Stratonicea – (Greek: Στρατoνικεια, or Στρατονίκεια) also transliterated as Stratoniceia and Stratonikeia, earlier Indi, and later for a time Hadrianapolis – was an ancient city in the valley of the Caicus river, between Germe and Acrasus, in Lydia, Anatolia; its site is currently near the village of Siledik, in the district of Kırkağaç, Manisa Province, in the Aegean Region of Turkey.

Sırtköy, Manavgat

Sırtköy, Manavgat is a village in the District of Manavgat, Antalya Province, Turkey.

Sirtkoy is in the Manavgat district of Antalya province, 104 km, from the town of Manavgat.

Most economic activity in the village is derived from the Bay, but Livestock farming are also available. The village has no primary school, health services nor sewage but does have drinking water.

The ruins of the Roman and Byzantine era city of Etenna lie scattered 400 meters from the modern village. The Altınbeşik Cave National Park lies to the east of the village.

Thomas Holland (bishop)

Thomas Holland (11 June 1908 – 30 September 1999) was an English prelate of the Roman Catholic Church. He served as the Bishop of Salford from 1964 to 1983.Born in Southport on 11 June 1908, he was ordained to the priesthood on 18 June 1933. He was appointed Coadjutor Bishop of Portsmouth and Titular Bishop of Etenna on 31 October 1960. His consecration to the Episcopate took place on 21 December 1960, the principal consecrator was Archbishop John King of Portsmouth, and the principal co-consecrators were Bishop George Dwyer of Leeds (later Archbishop of Birmingham) and Bishop John Healy of Gibraltar. Before he succeeded to the see of Portsmouth, Holland was appointed the Bishop of the Diocese of Salford on 28 August 1964. He participated in all the four sessions of the Second Vatican Council, held between in 1962 and 1965. On 16 October 1963, Holland became the first bishop to call from the Council floor for what would later be established as the Synod of Bishops.He retired on 22 June 1983 and assumed the title Bishop Emeritus of Salford. He died on 30 September 1999, aged 91.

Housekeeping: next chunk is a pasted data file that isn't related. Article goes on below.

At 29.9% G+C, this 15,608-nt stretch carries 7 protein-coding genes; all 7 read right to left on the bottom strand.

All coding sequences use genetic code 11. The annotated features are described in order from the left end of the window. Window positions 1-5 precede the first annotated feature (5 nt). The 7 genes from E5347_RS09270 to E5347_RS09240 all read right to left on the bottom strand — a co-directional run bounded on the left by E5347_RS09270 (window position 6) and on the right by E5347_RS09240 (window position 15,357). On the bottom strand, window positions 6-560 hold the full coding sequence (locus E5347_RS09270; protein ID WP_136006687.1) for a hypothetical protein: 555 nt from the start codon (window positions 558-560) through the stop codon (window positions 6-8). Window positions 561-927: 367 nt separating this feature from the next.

Tyana (Ancient Greek: Τύανα; Hittite Tuwanuwa) was an ancient city in the Anatolian region of Cappadocia, in modern Kemerhisar, Niğde Province, Central Anatolia, Turkey. It was the capital of a Luwian-speaking Neo-Hittite kingdom in the 1st millennium BC.

Üçayaklı ruins

The Üçayaklı ruins are in Mersin Province, Turkey.

Black Sea
Central Anatolia
Eastern Anatolia


This page is based on a Wikipedia article written by authors (here).
Text is available under the CC BY-SA 3.0 license; additional terms may apply.
Images, videos and audio are available under their respective licenses.